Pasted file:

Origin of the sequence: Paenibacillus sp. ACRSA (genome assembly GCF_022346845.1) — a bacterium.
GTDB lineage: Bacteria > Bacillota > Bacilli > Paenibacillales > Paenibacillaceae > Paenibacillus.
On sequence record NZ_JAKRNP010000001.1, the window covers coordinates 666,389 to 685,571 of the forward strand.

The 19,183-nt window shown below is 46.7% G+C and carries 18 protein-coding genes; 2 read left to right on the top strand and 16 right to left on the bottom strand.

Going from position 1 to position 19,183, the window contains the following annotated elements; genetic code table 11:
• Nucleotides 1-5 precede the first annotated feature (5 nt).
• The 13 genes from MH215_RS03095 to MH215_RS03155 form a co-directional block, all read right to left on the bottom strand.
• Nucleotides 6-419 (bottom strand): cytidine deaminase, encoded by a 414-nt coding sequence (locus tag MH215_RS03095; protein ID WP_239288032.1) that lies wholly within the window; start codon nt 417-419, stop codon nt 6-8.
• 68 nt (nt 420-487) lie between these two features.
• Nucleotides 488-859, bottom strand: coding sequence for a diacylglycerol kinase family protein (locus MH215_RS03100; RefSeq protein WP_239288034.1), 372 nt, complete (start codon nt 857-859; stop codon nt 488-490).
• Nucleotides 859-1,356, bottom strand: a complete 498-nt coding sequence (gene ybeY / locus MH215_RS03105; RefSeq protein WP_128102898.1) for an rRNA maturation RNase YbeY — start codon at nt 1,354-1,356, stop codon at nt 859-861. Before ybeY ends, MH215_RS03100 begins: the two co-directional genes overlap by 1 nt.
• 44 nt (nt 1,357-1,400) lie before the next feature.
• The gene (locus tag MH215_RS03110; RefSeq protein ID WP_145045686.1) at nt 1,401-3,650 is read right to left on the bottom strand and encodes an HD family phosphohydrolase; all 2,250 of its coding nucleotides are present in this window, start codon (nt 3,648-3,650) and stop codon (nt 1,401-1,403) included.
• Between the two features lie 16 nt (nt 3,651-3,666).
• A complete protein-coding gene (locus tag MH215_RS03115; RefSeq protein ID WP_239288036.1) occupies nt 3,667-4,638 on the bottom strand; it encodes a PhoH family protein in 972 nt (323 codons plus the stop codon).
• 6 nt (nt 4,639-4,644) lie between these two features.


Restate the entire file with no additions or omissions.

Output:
Origin of the sequence: Paenibacillus sp. ACRSA (genome assembly GCF_022346845.1) — a bacterium.
GTDB lineage: Bacteria > Bacillota > Bacilli > Paenibacillales > Paenibacillaceae > Paenibacillus.
On sequence record NZ_JAKRNP010000001.1, the window covers coordinates 666,389 to 685,571 of the forward strand.

The 19,183-nt window shown below is 46.7% G+C and carries 18 protein-coding genes; 2 read left to right on the top strand and 16 right to left on the bottom strand.

Going from position 1 to position 19,183, the window contains the following annotated elements; genetic code table 11:
• Nucleotides 1-5 precede the first annotated feature (5 nt).
• The 13 genes from MH215_RS03095 to MH215_RS03155 form a co-directional block, all read right to left on the bottom strand.
• Nucleotides 6-419 (bottom strand): cytidine deaminase, encoded by a 414-nt coding sequence (locus tag MH215_RS03095; protein ID WP_239288032.1) that lies wholly within the window; start codon nt 417-419, stop codon nt 6-8.
• 68 nt (nt 420-487) lie between these two features.
• Nucleotides 488-859, bottom strand: coding sequence for a diacylglycerol kinase family protein (locus MH215_RS03100; RefSeq protein WP_239288034.1), 372 nt, complete (start codon nt 857-859; stop codon nt 488-490).
• Nucleotides 859-1,356, bottom strand: a complete 498-nt coding sequence (gene ybeY / locus MH215_RS03105; RefSeq protein WP_128102898.1) for an rRNA maturation RNase YbeY — start codon at nt 1,354-1,356, stop codon at nt 859-861. Before ybeY ends, MH215_RS03100 begins: the two co-directional genes overlap by 1 nt.
• 44 nt (nt 1,357-1,400) lie before the next feature.
• The gene (locus tag MH215_RS03110; RefSeq protein ID WP_145045686.1) at nt 1,401-3,650 is read right to left on the bottom strand and encodes an HD family phosphohydrolase; all 2,250 of its coding nucleotides are present in this window, start codon (nt 3,648-3,650) and stop codon (nt 1,401-1,403) included.
• Between the two features lie 16 nt (nt 3,651-3,666).
• A complete protein-coding gene (locus tag MH215_RS03115; RefSeq protein ID WP_239288036.1) occupies nt 3,667-4,638 on the bottom strand; it encodes a PhoH family protein in 972 nt (323 codons plus the stop codon).
• 6 nt (nt 4,639-4,644) lie between these two features.